The Romans constructed aqueducts throughout their Republic and later Empire, to bring water from outside sources into cities and towns. Aqueduct water supplied public baths, latrines, fountains, and private households; it also supported mining operations, milling, farms, and gardens.
Aqueducts moved water through gravity alone, along a slight overall downward gradient within conduits of stone, brick, or concrete; the steeper the gradient, the faster the flow. Most conduits were buried beneath the ground and followed the contours of the terrain; obstructing peaks were circumvented or, less often, tunneled through. Where valleys or lowlands intervened, the conduit was carried on bridgework, or its contents fed into high-pressure lead, ceramic, or stone pipes and siphoned across.
Most aqueduct systems included sedimentation tanks, which helped to reduce any water-borne debris. Sluices, castella aquae (distribution tanks) and stopcocks regulated the supply to individual destinations, and fresh overflow water could be temporarily stored in cisterns. Public fountains took priority over the supply to public baths, and both took priority over supplies to wealthier, fee-paying private users. Some of the wealthiest citizens were given the right to a free supply, as a state honour. In cities and towns, the waste water from aqueducts watered gardens or scoured the drains and public sewers.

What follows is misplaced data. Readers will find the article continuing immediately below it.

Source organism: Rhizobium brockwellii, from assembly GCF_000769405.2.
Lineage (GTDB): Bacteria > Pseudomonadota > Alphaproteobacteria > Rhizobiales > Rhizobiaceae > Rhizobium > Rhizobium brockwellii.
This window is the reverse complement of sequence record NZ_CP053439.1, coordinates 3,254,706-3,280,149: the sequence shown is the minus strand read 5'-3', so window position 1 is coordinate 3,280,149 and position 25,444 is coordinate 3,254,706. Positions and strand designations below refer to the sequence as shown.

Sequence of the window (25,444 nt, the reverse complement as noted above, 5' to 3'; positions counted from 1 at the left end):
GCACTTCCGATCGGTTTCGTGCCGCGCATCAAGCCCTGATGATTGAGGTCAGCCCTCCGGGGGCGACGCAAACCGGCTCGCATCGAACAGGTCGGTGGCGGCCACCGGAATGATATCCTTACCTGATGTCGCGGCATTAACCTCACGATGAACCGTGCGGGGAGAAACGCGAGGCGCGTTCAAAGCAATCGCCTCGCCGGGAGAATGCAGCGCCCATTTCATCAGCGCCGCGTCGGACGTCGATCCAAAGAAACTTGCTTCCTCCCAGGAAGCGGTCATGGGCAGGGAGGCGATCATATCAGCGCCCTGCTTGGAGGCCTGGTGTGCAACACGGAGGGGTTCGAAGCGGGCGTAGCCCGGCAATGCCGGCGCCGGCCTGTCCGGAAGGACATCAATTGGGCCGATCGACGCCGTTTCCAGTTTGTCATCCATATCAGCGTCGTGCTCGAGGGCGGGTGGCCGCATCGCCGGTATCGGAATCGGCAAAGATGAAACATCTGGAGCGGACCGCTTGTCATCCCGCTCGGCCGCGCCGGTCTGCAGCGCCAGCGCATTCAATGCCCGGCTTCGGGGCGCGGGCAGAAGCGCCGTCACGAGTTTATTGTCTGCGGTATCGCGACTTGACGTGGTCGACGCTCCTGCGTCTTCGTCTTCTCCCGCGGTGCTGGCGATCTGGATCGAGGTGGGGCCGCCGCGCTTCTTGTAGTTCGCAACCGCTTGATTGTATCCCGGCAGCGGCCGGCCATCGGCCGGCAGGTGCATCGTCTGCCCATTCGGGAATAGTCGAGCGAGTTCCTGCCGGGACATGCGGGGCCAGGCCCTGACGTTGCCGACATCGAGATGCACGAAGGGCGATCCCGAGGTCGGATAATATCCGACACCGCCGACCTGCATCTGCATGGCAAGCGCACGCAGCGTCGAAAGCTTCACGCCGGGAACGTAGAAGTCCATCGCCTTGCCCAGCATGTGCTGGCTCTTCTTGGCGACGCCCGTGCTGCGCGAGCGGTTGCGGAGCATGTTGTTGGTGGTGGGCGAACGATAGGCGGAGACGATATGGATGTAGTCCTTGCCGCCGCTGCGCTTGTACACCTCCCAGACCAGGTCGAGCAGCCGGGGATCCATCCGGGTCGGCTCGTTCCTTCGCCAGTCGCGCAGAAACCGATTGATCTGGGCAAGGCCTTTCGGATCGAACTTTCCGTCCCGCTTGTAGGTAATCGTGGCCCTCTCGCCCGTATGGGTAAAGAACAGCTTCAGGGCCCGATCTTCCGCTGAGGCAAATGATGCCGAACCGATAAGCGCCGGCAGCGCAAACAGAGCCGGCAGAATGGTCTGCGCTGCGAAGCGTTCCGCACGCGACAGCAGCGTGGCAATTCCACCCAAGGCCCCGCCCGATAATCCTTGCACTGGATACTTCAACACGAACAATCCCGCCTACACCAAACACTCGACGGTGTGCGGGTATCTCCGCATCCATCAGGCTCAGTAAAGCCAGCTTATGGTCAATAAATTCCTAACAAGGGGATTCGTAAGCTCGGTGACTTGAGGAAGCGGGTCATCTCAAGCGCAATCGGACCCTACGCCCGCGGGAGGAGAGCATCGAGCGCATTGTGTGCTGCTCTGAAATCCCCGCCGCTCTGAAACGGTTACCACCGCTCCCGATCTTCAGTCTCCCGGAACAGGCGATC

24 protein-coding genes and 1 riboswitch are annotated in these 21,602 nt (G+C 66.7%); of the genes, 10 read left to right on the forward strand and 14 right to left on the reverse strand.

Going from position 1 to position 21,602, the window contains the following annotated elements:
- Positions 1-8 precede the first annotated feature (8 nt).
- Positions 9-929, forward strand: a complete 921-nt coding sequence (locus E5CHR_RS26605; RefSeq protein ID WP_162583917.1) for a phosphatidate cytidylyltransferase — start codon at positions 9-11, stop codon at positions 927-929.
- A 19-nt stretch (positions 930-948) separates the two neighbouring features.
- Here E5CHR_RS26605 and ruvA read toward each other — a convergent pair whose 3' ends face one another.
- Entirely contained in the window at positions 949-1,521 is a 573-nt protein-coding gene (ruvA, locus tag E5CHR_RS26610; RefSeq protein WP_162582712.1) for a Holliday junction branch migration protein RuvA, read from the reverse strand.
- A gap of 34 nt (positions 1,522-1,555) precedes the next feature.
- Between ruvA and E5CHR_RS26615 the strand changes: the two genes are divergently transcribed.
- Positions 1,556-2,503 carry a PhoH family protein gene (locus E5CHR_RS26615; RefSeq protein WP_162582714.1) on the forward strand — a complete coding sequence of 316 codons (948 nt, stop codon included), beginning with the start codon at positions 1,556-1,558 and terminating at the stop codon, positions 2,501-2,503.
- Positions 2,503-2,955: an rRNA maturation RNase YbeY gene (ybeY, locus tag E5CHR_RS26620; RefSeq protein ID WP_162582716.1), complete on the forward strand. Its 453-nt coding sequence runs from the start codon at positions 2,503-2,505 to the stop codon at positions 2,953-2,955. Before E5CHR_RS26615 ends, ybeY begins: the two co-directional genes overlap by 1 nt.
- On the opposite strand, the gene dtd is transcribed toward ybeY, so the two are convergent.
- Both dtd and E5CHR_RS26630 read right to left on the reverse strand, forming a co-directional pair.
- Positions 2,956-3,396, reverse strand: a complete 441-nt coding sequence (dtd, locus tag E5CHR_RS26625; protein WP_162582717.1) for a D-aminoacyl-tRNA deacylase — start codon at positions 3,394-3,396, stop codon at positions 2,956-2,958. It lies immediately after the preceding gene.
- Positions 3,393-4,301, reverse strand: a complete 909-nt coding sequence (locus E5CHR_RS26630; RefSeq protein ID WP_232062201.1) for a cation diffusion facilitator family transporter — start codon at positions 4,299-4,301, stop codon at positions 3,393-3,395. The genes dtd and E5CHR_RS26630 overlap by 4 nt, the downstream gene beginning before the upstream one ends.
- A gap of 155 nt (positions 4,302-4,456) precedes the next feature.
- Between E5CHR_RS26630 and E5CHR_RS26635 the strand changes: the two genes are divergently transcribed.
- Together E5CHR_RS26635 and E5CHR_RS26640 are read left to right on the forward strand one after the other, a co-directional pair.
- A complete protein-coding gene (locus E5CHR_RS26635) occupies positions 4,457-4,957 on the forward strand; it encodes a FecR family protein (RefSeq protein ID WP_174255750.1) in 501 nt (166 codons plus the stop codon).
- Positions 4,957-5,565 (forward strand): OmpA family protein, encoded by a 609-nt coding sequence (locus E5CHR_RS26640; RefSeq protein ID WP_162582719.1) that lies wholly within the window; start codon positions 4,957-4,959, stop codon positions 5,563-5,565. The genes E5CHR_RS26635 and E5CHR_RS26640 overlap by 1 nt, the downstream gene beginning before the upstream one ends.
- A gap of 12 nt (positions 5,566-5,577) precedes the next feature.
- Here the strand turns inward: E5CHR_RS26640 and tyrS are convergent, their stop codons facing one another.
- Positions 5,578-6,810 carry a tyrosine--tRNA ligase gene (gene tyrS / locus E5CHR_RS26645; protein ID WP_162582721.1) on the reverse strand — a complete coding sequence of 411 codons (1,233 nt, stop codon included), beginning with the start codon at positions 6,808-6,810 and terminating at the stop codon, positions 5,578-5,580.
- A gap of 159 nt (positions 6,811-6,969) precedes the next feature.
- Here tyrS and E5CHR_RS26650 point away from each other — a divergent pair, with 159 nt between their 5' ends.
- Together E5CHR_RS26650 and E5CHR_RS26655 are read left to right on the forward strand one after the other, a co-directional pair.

Rome's first aqueduct was built in 312 BC, and supplied a water fountain at the city's cattle market. By the 3rd century AD, the city had eleven aqueducts, sustaining a population of over a million in a water-extravagant economy; most of the water supplied the city's many public baths. Cities and towns throughout the Roman Empire emulated this model, and funded aqueducts as objects of public interest and civic pride, "an expensive yet necessary luxury to which all could, and did, aspire". Most Roman aqueducts proved reliable and durable; some were maintained into the early modern era, and a few are still partly in use. Methods of aqueduct surveying and construction are noted by Vitruvius in his work De architectura (1st century BC). The general Frontinus gives more detail in his official report on the problems, uses and abuses of Imperial Rome's public water supply. Notable examples of aqueduct architecture include the supporting piers of the Aqueduct of Segovia, and the aqueduct-fed cisterns of Constantinople.